Scott’s note: Back in September, I wrote a blog entry entitled Publishing Pitfalls, Perils, & Perks. In it, I discussed some of the options available to us, as writers, for publishing our work. I described the techniques involved, and listed a few things to watch out for. I would like to take this time to discuss this matter in more detail. I also have some new information for you to consider before making a decision. Hopefully, this entry will help those of you who are trying to decide what to do with your completed novel.
So you have finally written that novel. You’ve run it through an exhaustive editing process, then edited it some more. Your writers group has read it over, made suggestions, and you have followed through with countless changes. Your book is finally ready for publishing. How will you go about it? Will you seek out an agent and allow him or her to push the book with the publishing houses? Will you go directly to the publishers themselves, and save the agent’s fee? Or will you take the book straight to the self-publishing realm of the ebook readers?
The answer is not as simple as some think. I’ll review these options one at a time, and you will need to decide for yourself which route is better. All have their ups and downs, so there is no one right answer for everyone.
Before you go down any of these roads, please be absolutely certain your book is as polished as you can get it. After you have written the book, edited it, and allowed others to edit it, let it sit for a month or two. When you go back and read it again, the lack of familiarity will point out a whole new wave of mistakes that need correcting. The best way to assure utter failure on any publishing journey is to try to publish a book that is not quite ready. I know you’re anxious to get started. But while you’re letting that book simmer on your hard drive for several weeks, start your next project. Don’t let the grass grow under your feet. Keep writing!
I’ll first deal with literary agents. An agent is a person who will take your book to the various publishing houses and tell the editors, “This is a great story, and it can make some money for you.” Since the editors and agents are a tight group, they usually have at least a passing familiarity with each other. This means an agent will have a good idea of the publishers that would be a good fit for your book. It also means that an editor will, to some extent, trust the agent’s judgment and give the book a good look.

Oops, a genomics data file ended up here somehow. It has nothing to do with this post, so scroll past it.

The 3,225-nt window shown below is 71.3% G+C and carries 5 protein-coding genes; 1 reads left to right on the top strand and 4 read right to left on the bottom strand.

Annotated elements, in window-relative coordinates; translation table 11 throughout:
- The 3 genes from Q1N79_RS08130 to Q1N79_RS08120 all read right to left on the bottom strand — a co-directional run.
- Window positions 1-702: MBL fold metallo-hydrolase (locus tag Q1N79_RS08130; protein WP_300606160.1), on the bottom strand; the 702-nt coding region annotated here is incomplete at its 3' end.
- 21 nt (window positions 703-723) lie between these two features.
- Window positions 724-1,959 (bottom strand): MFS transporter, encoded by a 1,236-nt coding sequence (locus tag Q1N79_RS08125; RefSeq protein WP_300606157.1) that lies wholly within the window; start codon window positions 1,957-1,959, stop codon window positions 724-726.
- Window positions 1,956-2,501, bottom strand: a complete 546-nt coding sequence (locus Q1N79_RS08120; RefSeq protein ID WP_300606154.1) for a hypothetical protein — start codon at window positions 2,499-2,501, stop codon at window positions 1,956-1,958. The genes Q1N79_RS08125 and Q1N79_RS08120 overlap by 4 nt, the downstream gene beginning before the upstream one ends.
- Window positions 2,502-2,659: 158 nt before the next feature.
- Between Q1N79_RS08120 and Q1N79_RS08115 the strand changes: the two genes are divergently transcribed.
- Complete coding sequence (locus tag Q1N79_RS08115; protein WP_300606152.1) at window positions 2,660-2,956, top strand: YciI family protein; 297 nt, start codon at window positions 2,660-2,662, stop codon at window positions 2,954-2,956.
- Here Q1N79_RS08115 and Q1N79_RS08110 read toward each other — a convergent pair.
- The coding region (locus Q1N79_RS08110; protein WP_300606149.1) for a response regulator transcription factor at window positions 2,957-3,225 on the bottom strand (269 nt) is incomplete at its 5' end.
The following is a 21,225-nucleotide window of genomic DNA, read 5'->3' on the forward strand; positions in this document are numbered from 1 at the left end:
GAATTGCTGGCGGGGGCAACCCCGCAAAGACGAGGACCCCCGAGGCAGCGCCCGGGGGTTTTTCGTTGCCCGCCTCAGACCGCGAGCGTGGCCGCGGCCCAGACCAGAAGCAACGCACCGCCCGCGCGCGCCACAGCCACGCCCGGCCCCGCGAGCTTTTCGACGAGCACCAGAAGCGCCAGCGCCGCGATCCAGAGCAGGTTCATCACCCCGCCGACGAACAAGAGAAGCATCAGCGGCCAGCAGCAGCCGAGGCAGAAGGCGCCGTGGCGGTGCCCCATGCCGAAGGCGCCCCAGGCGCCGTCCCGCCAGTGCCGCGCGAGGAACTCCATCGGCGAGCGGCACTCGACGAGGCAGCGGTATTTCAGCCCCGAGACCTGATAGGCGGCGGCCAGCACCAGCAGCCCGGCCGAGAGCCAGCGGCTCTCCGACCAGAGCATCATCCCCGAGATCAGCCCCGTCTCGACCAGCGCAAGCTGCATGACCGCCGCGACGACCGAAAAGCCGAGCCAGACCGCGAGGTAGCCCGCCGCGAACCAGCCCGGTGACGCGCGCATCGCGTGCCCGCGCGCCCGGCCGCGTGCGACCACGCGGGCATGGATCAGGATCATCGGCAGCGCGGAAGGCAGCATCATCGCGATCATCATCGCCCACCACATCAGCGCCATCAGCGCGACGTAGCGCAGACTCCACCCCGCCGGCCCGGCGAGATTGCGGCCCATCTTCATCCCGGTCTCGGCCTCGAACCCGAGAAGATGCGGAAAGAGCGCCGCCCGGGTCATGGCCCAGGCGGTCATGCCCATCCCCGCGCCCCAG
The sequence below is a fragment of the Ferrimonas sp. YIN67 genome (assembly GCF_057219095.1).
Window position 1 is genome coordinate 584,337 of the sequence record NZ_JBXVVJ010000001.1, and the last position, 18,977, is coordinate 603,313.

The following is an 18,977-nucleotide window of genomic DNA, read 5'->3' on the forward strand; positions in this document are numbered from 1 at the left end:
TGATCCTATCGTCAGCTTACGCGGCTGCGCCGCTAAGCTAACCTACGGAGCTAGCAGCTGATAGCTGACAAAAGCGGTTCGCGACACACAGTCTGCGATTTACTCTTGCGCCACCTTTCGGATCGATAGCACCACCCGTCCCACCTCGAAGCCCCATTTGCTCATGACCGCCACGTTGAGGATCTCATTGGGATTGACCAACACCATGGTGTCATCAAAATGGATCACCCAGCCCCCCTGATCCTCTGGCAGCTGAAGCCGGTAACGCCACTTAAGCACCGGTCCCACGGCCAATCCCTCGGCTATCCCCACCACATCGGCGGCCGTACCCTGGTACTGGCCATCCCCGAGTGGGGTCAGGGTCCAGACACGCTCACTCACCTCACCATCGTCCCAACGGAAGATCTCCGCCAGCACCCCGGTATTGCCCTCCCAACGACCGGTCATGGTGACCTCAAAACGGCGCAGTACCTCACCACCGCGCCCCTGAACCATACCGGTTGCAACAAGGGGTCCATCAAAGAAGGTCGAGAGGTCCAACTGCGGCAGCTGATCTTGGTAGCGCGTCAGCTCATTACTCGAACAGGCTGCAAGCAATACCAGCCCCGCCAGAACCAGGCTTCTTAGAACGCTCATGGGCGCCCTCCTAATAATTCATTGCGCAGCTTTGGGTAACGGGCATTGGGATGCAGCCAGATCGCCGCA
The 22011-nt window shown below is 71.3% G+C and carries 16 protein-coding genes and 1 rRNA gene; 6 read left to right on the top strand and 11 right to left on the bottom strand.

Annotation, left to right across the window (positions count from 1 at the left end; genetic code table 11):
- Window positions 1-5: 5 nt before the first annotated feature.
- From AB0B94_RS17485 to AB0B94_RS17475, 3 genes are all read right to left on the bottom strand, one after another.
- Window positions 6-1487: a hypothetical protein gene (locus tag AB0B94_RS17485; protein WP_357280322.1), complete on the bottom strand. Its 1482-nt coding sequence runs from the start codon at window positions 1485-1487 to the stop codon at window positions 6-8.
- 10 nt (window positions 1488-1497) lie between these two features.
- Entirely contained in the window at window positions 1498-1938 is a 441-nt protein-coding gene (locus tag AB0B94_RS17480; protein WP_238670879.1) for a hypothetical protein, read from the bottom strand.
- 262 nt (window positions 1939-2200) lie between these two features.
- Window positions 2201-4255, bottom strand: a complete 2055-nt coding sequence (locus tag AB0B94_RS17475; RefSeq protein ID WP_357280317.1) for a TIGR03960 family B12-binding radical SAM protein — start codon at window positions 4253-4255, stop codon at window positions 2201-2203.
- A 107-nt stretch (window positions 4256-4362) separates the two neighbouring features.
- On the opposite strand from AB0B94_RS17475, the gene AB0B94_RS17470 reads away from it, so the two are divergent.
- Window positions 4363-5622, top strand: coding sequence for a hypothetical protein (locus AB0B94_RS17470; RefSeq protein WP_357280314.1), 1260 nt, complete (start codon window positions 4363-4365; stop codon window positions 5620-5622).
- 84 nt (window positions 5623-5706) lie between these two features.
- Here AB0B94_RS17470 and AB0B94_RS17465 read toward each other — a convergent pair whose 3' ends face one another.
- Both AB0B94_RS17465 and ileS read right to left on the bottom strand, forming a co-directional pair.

The first problem here is that landing an agent is the most difficult part of the publication process. When you find an agent who represents your genre, you send your submission packet to their office. A junior agent, either an intern or someone brand new to the business, spends all day reading submission after submission. If that person says “no,” your chance with that agent is gone. If the first reader likes it, you may receive a request for the full manuscript. Still no guarantee that you will sign with this agent, but nonetheless a significant step.
The other drawback is that the agent will receive 15% of everything your book earns, from your advance to royalties. That can add up to a lot of money. Yes, this person facilitated the publication process for you. The question then becomes: Are you willing to give up 15% of your pay, in order to have someone else find you a publisher? It’s your call…
Another route you can take is to go straight to the publishing houses yourself. This eliminates the agent from the process, and that 15% pay cut goes straight to your pocket. Again, there are issues with this route. First, many of the big publishing houses have changed their submission practices and will no longer accept any submissions that don’t come from an agent. So, before you even begin, most of the major houses are off-limits to you. And whatever you do, DO NOT go through a vanity press. I’m talking about publishers who charge you to publish your book. No reputable publishing house will charge you to publish—they should be paying you! If you ever use a vanity press, your chances of landing a traditional publishing contract drop to somewhere between nil and none.
Second, just like agents, the editors at publishing houses have interns and junior editors who spend long days reading through the slush pile. You must get through these gatekeepers before an editor will even look at your first page. What if that intern got a speeding ticket on the way to work that morning? With this reader in a foul mood, your submission might be arbitrarily thrown out, resulting in a form letter rejection. Or maybe your writing style doesn’t sit right with that person. It might be something the editor would have loved, but if the gatekeeper rejects you, you’ll never know. The reason for this system is simple. A publishing house receives hundreds of submissions every week, so it would be physically impossible for the editors to review them all. Therefore, a system must be in place to whittle the prospects down to a manageable number. Not a great arrangement, I’ll admit. In fact, I think the methodology is terrible. But I have no idea how they could improve it.